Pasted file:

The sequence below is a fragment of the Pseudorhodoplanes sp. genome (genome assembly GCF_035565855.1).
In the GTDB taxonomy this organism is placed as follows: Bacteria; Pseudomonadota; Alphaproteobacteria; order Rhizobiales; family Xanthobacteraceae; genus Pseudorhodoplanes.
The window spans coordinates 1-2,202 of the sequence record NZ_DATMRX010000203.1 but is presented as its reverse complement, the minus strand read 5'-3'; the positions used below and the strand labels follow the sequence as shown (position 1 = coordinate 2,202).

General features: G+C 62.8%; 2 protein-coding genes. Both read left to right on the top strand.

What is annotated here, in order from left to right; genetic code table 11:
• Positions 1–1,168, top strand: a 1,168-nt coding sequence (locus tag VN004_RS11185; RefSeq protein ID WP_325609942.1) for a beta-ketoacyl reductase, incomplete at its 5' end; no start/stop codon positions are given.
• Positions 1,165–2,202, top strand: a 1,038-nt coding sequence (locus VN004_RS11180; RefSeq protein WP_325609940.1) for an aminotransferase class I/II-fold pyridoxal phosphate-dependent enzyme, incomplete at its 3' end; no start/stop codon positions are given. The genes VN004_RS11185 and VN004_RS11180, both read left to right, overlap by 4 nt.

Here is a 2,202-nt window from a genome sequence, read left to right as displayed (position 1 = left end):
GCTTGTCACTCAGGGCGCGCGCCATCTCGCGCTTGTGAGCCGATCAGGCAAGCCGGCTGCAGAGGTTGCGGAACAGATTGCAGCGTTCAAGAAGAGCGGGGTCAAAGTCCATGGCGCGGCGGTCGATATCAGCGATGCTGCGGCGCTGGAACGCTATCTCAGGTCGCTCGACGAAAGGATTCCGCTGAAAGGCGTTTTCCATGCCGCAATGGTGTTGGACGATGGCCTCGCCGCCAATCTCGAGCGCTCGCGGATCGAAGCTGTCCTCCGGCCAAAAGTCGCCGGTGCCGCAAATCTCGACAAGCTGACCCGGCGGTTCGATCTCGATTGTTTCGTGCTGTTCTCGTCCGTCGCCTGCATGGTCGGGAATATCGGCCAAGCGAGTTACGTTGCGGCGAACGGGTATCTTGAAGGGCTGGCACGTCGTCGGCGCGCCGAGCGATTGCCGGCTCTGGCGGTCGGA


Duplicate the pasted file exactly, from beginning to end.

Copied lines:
The sequence below is a fragment of the Pseudorhodoplanes sp. genome (genome assembly GCF_035565855.1).
In the GTDB taxonomy this organism is placed as follows: Bacteria; Pseudomonadota; Alphaproteobacteria; order Rhizobiales; family Xanthobacteraceae; genus Pseudorhodoplanes.
The window spans coordinates 1-2,202 of the sequence record NZ_DATMRX010000203.1 but is presented as its reverse complement, the minus strand read 5'-3'; the positions used below and the strand labels follow the sequence as shown (position 1 = coordinate 2,202).

General features: G+C 62.8%; 2 protein-coding genes. Both read left to right on the top strand.

What is annotated here, in order from left to right; genetic code table 11:
• Positions 1–1,168, top strand: a 1,168-nt coding sequence (locus tag VN004_RS11185; RefSeq protein ID WP_325609942.1) for a beta-ketoacyl reductase, incomplete at its 5' end; no start/stop codon positions are given.
• Positions 1,165–2,202, top strand: a 1,038-nt coding sequence (locus VN004_RS11180; RefSeq protein WP_325609940.1) for an aminotransferase class I/II-fold pyridoxal phosphate-dependent enzyme, incomplete at its 3' end; no start/stop codon positions are given. The genes VN004_RS11185 and VN004_RS11180, both read left to right, overlap by 4 nt.

Here is a 2,202-nt window from a genome sequence, read left to right as displayed (position 1 = left end):
GCTTGTCACTCAGGGCGCGCGCCATCTCGCGCTTGTGAGCCGATCAGGCAAGCCGGCTGCAGAGGTTGCGGAACAGATTGCAGCGTTCAAGAAGAGCGGGGTCAAAGTCCATGGCGCGGCGGTCGATATCAGCGATGCTGCGGCGCTGGAACGCTATCTCAGGTCGCTCGACGAAAGGATTCCGCTGAAAGGCGTTTTCCATGCCGCAATGGTGTTGGACGATGGCCTCGCCGCCAATCTCGAGCGCTCGCGGATCGAAGCTGTCCTCCGGCCAAAAGTCGCCGGTGCCGCAAATCTCGACAAGCTGACCCGGCGGTTCGATCTCGATTGTTTCGTGCTGTTCTCGTCCGTCGCCTGCATGGTCGGGAATATCGGCCAAGCGAGTTACGTTGCGGCGAACGGGTATCTTGAAGGGCTGGCACGTCGTCGGCGCGCCGAGCGATTGCCGGCTCTGGCGGTCGGA